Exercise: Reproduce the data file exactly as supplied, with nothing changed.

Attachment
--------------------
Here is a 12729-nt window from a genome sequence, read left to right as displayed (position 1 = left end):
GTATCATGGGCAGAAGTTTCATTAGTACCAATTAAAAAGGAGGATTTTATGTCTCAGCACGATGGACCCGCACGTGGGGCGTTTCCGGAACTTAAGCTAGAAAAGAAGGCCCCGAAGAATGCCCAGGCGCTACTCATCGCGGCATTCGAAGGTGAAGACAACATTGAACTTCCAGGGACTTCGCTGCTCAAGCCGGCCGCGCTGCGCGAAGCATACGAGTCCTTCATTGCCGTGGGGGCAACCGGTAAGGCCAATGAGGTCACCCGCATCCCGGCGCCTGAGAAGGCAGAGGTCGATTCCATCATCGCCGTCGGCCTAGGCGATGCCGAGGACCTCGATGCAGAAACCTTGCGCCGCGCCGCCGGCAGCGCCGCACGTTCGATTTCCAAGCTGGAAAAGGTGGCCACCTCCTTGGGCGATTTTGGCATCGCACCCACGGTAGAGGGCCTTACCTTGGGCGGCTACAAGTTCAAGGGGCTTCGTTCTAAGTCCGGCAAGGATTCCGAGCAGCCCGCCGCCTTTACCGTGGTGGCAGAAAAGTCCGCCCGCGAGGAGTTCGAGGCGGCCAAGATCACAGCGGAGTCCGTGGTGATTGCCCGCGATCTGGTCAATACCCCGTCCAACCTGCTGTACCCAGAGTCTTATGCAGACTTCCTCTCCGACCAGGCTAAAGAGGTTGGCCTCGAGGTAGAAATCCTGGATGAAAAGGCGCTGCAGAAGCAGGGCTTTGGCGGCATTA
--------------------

Here is a 12729-nt window from a genome sequence, read left to right as displayed (position 1 = left end):
GTATCATGGGCAGAAGTTTCATTAGTACCAATTAAAAAGGAGGATTTTATGTCTCAGCACGATGGACCCGCACGTGGGGCGTTTCCGGAACTTAAGCTAGAAAAGAAGGCCCCGAAGAATGCCCAGGCGCTACTCATCGCGGCATTCGAAGGTGAAGACAACATTGAACTTCCAGGGACTTCGCTGCTCAAGCCGGCCGCGCTGCGCGAAGCATACGAGTCCTTCATTGCCGTGGGGGCAACCGGTAAGGCCAATGAGGTCACCCGCATCCCGGCGCCTGAGAAGGCAGAGGTCGATTCCATCATCGCCGTCGGCCTAGGCGATGCCGAGGACCTCGATGCAGAAACCTTGCGCCGCGCCGCCGGCAGCGCCGCACGTTCGATTTCCAAGCTGGAAAAGGTGGCCACCTCCTTGGGCGATTTTGGCATCGCACCCACGGTAGAGGGCCTTACCTTGGGCGGCTACAAGTTCAAGGGGCTTCGTTCTAAGTCCGGCAAGGATTCCGAGCAGCCCGCCGCCTTTACCGTGGTGGCAGAAAAGTCCGCCCGCGAGGAGTTCGAGGCGGCCAAGATCACAGCGGAGTCCGTGGTGATTGCCCGCGATCTGGTCAATACCCCGTCCAACCTGCTGTACCCAGAGTCTTATGCAGACTTCCTCTCCGACCAGGCTAAAGAGGTTGGCCTCGAGGTAGAAATCCTGGATGAAAAGGCGCTGCAGAAGCAGGGCTTTGGCGGCATTA